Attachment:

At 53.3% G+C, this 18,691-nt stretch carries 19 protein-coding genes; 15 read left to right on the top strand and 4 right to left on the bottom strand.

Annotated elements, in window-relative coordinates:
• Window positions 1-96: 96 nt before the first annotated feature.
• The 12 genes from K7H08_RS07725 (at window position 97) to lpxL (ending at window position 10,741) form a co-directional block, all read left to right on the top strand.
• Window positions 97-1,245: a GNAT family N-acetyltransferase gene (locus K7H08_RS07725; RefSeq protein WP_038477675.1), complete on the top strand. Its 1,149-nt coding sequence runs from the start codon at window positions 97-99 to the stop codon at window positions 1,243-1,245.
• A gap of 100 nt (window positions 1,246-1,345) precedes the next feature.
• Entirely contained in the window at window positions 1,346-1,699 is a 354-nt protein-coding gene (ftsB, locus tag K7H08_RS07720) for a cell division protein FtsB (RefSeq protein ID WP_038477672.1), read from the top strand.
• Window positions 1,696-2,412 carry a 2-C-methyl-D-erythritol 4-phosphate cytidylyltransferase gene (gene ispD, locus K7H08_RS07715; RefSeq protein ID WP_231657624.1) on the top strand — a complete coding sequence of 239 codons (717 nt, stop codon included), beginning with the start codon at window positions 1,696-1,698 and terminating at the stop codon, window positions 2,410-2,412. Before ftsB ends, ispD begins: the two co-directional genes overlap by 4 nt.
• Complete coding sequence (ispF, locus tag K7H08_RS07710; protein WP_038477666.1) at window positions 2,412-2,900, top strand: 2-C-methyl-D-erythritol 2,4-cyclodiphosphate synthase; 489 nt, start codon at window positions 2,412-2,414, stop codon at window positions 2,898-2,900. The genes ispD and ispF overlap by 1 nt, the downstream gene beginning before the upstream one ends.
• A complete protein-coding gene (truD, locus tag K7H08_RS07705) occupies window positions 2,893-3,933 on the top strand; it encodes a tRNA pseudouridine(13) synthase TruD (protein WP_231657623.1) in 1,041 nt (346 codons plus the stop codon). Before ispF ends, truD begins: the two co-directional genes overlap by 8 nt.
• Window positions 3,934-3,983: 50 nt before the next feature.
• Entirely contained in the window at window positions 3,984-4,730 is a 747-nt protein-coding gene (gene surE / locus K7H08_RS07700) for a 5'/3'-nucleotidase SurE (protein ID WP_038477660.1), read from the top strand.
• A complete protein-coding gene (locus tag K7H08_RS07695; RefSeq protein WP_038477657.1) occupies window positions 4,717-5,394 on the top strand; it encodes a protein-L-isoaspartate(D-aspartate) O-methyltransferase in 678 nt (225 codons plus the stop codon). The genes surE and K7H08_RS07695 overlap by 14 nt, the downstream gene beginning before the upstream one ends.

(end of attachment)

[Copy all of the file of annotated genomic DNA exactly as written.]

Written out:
At 53.3% G+C, this 18,691-nt stretch carries 19 protein-coding genes; 15 read left to right on the top strand and 4 right to left on the bottom strand.

Annotated elements, in window-relative coordinates:
• Window positions 1-96: 96 nt before the first annotated feature.
• The 12 genes from K7H08_RS07725 (at window position 97) to lpxL (ending at window position 10,741) form a co-directional block, all read left to right on the top strand.
• Window positions 97-1,245: a GNAT family N-acetyltransferase gene (locus K7H08_RS07725; RefSeq protein WP_038477675.1), complete on the top strand. Its 1,149-nt coding sequence runs from the start codon at window positions 97-99 to the stop codon at window positions 1,243-1,245.
• A gap of 100 nt (window positions 1,246-1,345) precedes the next feature.
• Entirely contained in the window at window positions 1,346-1,699 is a 354-nt protein-coding gene (ftsB, locus tag K7H08_RS07720) for a cell division protein FtsB (RefSeq protein ID WP_038477672.1), read from the top strand.
• Window positions 1,696-2,412 carry a 2-C-methyl-D-erythritol 4-phosphate cytidylyltransferase gene (gene ispD, locus K7H08_RS07715; RefSeq protein ID WP_231657624.1) on the top strand — a complete coding sequence of 239 codons (717 nt, stop codon included), beginning with the start codon at window positions 1,696-1,698 and terminating at the stop codon, window positions 2,410-2,412. Before ftsB ends, ispD begins: the two co-directional genes overlap by 4 nt.
• Complete coding sequence (ispF, locus tag K7H08_RS07710; protein WP_038477666.1) at window positions 2,412-2,900, top strand: 2-C-methyl-D-erythritol 2,4-cyclodiphosphate synthase; 489 nt, start codon at window positions 2,412-2,414, stop codon at window positions 2,898-2,900. The genes ispD and ispF overlap by 1 nt, the downstream gene beginning before the upstream one ends.
• A complete protein-coding gene (truD, locus tag K7H08_RS07705) occupies window positions 2,893-3,933 on the top strand; it encodes a tRNA pseudouridine(13) synthase TruD (protein WP_231657623.1) in 1,041 nt (346 codons plus the stop codon). Before ispF ends, truD begins: the two co-directional genes overlap by 8 nt.
• Window positions 3,934-3,983: 50 nt before the next feature.
• Entirely contained in the window at window positions 3,984-4,730 is a 747-nt protein-coding gene (gene surE / locus K7H08_RS07700) for a 5'/3'-nucleotidase SurE (protein ID WP_038477660.1), read from the top strand.
• A complete protein-coding gene (locus tag K7H08_RS07695; RefSeq protein WP_038477657.1) occupies window positions 4,717-5,394 on the top strand; it encodes a protein-L-isoaspartate(D-aspartate) O-methyltransferase in 678 nt (225 codons plus the stop codon). The genes surE and K7H08_RS07695 overlap by 14 nt, the downstream gene beginning before the upstream one ends.